The Montréal Space for Life, home to the Biodôme, Insectarium, Rio Tinto Alcan Planetarium, and Botanical Garden, is the largest natural sciences museum complex in Canada. This is a great place to explore and embrace the natural world; don't miss the “Gardens of Light” lantern festival and the dazzling “Butterflies Go Free” event, both held annually at the Botanical Garden.

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POINTE À CALLIÈRE: MUSEUM OF ARCHAEOLOGY & HISTORY

Pointe-à-Callière, the largest archaeology museum in Canada, is built atop the historic Old Montreal sites where the city was founded in 1642. There is lots of drama here, from the excavated remains of the original settlement to interactive video installations. Pointe-à-Callière also presents three to four temporary exhibitions every year.

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SAINT JOSEPH'S ORATORY

The majestic Saint Joseph's Oratory of Mount Royal, one of the world’s great Catholic basilicas, was founded by Saint Brother André, who is credited with thousands of miraculous healings. More than 2 million people visit the pilgrimage site each year (both religious and non-religious), and its dome is the third-largest of its kind in the world after the Basilica of Our Lady of Peace of Yamoussoukro in Côte d'Ivoire and Saint Peter's Basilica in Rome. It's without question one of Montreal's most impressive architectural jewels.

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BEYOND THE BAGEL TOUR: MUSEUM OF JEWISH MONTREAL

Jewish food historian Kat Romanow knows her bagels, bialys, and rugelachs. Her Beyond the Bagel walking food tour, offered through the Museum of Jewish Montreal, is a highly informative, well-organized romp. The Plateau and Mile End might be known today for their posh hipsters and nightlife hotspots, but this tour pulls back the curtain on the layers of history found in this part of the city. It's a much more fulfilling dive into Montreal cuisine than just grabbing a bagel or smoked meat sandwich on your own. As much of the excursion is outdoors, just note that this one is not generally offered between November and March.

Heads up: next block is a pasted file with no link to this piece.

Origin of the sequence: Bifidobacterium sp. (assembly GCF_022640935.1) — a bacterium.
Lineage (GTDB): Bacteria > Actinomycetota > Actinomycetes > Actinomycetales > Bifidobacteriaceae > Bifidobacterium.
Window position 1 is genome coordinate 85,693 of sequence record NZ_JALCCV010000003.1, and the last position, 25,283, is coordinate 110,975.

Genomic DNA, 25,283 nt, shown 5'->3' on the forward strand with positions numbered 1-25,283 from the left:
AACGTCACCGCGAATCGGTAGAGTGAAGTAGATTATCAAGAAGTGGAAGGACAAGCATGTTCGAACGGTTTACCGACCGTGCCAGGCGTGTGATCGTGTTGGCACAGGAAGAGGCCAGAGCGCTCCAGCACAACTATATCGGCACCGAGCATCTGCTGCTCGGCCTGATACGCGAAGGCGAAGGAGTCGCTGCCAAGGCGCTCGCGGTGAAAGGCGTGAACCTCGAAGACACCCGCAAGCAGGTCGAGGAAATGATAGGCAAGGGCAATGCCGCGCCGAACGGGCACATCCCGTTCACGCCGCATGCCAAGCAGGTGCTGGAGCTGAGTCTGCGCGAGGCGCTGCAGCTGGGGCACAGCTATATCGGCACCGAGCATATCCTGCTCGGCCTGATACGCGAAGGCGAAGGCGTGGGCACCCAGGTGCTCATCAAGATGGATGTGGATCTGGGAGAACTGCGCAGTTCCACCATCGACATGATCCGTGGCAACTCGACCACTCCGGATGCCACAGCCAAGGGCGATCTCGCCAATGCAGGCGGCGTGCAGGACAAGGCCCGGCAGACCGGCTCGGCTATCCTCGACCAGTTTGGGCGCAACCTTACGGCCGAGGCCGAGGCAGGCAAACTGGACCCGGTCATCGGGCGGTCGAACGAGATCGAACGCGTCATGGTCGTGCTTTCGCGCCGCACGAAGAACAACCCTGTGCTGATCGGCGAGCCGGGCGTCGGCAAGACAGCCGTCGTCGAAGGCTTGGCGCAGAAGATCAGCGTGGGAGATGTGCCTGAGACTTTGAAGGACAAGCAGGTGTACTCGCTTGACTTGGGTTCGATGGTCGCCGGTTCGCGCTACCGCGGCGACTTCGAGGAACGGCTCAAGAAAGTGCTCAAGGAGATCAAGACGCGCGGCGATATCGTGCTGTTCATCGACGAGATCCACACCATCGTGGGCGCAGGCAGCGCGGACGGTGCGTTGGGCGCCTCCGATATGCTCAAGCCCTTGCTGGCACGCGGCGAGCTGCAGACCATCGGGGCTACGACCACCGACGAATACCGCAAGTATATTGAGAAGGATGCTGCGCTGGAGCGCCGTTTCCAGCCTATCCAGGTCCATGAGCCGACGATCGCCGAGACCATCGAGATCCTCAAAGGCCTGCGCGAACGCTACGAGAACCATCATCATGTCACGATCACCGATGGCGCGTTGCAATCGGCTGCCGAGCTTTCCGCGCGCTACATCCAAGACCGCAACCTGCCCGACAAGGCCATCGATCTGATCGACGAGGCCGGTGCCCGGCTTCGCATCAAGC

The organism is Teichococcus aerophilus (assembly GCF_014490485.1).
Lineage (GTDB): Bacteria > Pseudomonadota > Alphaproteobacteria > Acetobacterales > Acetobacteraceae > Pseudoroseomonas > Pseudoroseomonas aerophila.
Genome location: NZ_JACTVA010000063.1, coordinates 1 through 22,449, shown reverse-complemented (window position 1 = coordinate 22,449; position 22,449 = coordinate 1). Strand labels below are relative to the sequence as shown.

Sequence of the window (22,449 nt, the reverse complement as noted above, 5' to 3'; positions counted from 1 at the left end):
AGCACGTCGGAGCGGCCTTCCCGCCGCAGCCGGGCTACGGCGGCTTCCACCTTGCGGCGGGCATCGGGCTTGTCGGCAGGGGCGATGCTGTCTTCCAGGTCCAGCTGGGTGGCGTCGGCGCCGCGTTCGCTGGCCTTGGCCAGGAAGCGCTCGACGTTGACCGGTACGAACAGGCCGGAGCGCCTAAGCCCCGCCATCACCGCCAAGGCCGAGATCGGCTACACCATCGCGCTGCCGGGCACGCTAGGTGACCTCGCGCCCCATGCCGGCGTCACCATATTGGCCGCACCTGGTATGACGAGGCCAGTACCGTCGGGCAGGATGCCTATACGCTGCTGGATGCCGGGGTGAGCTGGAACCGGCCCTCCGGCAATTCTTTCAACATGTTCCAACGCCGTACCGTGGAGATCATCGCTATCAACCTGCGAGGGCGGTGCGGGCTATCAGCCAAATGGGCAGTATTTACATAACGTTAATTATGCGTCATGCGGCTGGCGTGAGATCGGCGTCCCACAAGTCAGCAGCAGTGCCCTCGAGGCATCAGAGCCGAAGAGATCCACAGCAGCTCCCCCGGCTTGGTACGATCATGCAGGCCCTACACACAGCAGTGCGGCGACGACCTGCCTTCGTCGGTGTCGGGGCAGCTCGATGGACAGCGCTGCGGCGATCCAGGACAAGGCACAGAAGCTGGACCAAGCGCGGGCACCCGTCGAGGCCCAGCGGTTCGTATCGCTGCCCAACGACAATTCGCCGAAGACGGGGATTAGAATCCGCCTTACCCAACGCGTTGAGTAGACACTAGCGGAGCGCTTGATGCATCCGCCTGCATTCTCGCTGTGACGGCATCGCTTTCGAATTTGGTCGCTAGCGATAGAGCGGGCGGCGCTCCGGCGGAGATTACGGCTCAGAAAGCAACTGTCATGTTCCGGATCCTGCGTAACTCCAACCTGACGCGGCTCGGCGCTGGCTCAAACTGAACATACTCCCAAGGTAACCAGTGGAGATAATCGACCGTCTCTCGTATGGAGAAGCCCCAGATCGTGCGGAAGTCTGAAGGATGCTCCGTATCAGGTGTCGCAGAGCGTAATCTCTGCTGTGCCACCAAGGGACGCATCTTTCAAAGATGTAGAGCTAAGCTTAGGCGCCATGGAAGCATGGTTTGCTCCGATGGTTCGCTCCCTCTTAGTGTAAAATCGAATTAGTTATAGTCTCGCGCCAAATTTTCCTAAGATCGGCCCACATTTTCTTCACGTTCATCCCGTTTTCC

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LACHINE CANAL

The Lachine Canal flows from the historic buildings of Old Montreal, past the gentrified glass condo buildings of Griffintown, and through the hipster neighborhood of St. Henri before flowing into the industrial areas of Angrignon and Lasalle. Because it cuts through so many residential neighborhoods, you'll get a real glimpse of how Montrealers spend their downtime. On warm summer days, there isn't a better place to go for a jog or walk in the city.

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GUIDATOUR'S OLD MONTRÉAL WALKING TOUR

Guidatour's professional guides have earned their excellent reputations, and the company's Old Montréal East and Old Montréal West itineraries both stop off at the must-see Notre-Dame Basilica, including an interior visit at no additional charge. Both tours last 90 minutes, and they're best for those looking for a crash course in the history of Montreal. You'll be amazed at how many hidden treasures you stumble upon in such a short time span. As much of Guidatour’s offerings are held outdoors, scheduled tours are generally on hold for the colder months. If you can brave the cold, however, feel free to reach out directly through their website to inquire about setting up a private tour.

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CABARET MADO

Like much of Montreal's Gay Village, Cabaret Mado, a cabaret drag bar, is a little gritty, a little sparkly, and utterly fabulous. Mado, an icon in Quebec's vibrant gay scene who has performed for more than 30 years, often oversees the nightly festivities herself by hosting live drag shows most nights of the week. It's a pretty intimate space, so there isn't a bad seat in the house. Just be warned: Those seated in the front row are most vulnerable to be corralled into the show (willingly or unwillingly).